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Nothing happens without leadership

27 November 2007 Media statement

Nothing happens without leadership


“Leadership is about having a vision, and inspiring and motivating others towards it,” Jim Anderton said today as he launched the Inspired Futures programme in Christchurch, as part of the Primary Industries 2007 Summit.

This mentoring scheme is to develop new leaders for the future of the primary sector. Fifteen emerging leaders, aged between 20-34, have been selected to be partnered with established senior managers. They were nominated by AGMARDT (the Agricultural and Marketing Research and Development Trust) or associated industry good bodies as outstanding leaders of their generation.

“Nothing happens without leadership,” Jim Anderton said. “The only way we change the world is through individuals taking responsibility for making things happen, imagining improvements and inspiring others to force a path forward.

“An economist whom I admire a lot, John Kenneth Galbraith, said all great leaders have had a single characteristic in common: “the willingness to confront unequivocally the major anxiety of their people in their time. This, and not much else, is the essence of leadership.

“Your challenge as leaders will be to confront the major issues in the development of our primary industries − to confront what Galbraith calls the ‘anxieties’ people in the primary sector have about its future.”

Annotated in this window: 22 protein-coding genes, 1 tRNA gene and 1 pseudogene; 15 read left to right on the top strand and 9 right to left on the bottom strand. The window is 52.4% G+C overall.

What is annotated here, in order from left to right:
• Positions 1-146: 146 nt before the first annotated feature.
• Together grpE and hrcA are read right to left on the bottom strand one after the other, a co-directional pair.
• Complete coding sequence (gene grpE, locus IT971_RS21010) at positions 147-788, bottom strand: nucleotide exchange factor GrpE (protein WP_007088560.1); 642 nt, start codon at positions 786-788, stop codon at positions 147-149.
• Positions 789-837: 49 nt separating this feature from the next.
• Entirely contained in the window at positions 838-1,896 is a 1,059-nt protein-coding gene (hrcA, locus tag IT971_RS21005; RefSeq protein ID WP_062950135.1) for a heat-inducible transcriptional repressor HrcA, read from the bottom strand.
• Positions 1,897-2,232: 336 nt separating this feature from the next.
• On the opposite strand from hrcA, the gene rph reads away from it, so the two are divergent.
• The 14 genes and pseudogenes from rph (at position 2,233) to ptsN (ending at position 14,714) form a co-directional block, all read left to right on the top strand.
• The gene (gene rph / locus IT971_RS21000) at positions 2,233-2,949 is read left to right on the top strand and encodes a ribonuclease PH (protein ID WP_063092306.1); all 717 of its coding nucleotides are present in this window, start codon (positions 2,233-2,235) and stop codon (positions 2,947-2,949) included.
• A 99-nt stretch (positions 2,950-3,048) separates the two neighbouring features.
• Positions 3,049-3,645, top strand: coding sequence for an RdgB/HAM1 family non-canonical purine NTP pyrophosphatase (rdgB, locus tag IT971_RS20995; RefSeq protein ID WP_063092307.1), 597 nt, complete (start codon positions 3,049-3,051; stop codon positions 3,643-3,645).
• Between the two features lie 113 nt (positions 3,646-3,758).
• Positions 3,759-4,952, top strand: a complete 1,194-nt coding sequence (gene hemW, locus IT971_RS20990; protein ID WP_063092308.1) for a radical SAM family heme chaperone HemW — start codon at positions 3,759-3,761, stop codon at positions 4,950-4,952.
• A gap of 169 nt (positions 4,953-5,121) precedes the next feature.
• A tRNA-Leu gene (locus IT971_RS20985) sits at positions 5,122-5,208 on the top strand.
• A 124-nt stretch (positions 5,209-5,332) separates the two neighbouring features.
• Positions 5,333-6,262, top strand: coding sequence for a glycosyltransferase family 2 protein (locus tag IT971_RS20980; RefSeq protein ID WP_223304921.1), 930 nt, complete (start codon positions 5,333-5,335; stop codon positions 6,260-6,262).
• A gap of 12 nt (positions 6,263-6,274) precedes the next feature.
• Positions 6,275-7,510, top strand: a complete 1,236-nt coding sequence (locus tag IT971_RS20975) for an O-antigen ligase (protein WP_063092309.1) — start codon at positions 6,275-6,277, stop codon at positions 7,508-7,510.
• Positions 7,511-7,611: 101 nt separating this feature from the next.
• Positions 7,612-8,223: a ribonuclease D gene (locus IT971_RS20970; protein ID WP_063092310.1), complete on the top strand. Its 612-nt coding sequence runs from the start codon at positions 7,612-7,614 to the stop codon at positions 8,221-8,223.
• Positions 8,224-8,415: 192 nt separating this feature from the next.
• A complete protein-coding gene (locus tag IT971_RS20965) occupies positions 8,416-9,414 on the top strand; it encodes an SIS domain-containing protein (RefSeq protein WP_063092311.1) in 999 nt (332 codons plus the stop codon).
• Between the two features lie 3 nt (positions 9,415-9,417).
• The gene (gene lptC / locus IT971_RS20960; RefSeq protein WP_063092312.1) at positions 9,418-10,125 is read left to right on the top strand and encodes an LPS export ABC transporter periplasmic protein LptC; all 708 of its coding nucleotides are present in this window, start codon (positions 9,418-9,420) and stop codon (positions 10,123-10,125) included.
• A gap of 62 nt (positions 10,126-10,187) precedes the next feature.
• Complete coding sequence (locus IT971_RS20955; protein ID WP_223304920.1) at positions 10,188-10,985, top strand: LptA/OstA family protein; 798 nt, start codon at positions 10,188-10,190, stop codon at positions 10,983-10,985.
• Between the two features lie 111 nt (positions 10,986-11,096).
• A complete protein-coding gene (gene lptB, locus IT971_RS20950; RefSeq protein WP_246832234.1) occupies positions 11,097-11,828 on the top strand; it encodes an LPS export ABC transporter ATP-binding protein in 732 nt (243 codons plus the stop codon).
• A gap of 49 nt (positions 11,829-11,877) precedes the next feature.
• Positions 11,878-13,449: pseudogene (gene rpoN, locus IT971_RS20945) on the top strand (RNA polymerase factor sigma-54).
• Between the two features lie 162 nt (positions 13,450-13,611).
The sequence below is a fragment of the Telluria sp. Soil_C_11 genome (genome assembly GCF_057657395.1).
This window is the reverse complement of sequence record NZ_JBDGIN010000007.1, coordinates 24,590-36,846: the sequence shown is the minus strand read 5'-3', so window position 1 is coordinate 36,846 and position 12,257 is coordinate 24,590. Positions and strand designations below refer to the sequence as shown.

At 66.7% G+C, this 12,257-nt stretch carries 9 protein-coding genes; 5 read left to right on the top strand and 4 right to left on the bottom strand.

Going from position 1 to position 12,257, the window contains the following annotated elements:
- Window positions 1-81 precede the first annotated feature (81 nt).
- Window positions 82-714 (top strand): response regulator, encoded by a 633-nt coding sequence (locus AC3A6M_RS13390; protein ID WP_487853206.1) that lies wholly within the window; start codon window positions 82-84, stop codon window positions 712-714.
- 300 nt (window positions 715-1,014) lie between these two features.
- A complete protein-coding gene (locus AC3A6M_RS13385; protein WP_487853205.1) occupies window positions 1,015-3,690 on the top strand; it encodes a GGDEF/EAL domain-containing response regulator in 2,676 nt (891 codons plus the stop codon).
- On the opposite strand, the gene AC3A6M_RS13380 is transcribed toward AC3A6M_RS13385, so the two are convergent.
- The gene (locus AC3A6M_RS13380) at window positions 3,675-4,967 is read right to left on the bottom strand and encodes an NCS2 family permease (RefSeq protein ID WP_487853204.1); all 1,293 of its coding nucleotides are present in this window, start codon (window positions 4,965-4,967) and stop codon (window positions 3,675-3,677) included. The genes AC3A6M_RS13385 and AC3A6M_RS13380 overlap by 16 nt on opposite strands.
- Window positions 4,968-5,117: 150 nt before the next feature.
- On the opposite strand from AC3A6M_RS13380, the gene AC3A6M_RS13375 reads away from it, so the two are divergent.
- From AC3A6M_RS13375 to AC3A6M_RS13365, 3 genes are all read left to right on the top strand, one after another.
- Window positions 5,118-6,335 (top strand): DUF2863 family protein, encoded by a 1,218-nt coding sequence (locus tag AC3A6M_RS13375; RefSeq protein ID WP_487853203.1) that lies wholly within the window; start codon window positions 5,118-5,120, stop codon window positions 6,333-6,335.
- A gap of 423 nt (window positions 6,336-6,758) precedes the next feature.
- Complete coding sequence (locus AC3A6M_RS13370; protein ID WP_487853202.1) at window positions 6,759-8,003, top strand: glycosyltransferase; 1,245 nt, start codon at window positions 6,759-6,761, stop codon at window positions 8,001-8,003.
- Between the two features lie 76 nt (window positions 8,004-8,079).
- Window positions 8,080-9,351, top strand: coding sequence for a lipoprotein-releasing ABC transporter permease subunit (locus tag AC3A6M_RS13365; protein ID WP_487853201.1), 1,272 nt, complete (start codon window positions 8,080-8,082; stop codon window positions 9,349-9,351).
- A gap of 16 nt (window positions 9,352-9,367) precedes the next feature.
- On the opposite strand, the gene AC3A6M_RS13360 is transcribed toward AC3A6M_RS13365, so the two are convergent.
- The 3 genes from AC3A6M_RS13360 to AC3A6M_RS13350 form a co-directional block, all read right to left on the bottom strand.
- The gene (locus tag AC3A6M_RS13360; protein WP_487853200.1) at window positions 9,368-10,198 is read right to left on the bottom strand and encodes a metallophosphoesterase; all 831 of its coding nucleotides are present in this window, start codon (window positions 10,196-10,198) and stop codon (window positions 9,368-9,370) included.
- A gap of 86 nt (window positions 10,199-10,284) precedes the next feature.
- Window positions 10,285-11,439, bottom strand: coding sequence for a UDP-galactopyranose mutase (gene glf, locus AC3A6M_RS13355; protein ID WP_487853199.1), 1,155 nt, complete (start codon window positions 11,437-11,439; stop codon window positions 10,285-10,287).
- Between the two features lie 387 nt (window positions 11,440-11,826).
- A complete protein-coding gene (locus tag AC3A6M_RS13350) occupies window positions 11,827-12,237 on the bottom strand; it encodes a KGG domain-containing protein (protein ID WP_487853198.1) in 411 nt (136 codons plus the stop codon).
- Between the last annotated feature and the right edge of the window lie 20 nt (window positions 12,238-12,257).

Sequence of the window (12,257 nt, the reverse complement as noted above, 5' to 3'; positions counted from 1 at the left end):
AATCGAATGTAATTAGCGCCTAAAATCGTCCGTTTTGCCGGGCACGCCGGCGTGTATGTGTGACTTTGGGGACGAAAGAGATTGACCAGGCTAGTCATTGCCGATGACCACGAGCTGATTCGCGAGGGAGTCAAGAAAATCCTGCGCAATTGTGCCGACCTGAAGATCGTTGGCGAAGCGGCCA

Jim Anderton said those challenges included how to grow the primary industries; how to meet competition from low cost countries; how to find the innovation, creativity and technological uniqueness to set New Zealand apart in global markets; and how to inspire more skilled New Zealanders to get engaged in the primary industries, where their talents are urgently needed.

He said the Inspired Futures programme is about fostering a new generation of leaders and about existing leaders in the industry passing on their expertise, insight, confidence and advice.

“I want to acknowledge everyone who has brought this programme to this day and to thank particularly those who are offering their time, their talent and their expertise to be the mentors of our future leaders,” Jim Anderton concluded.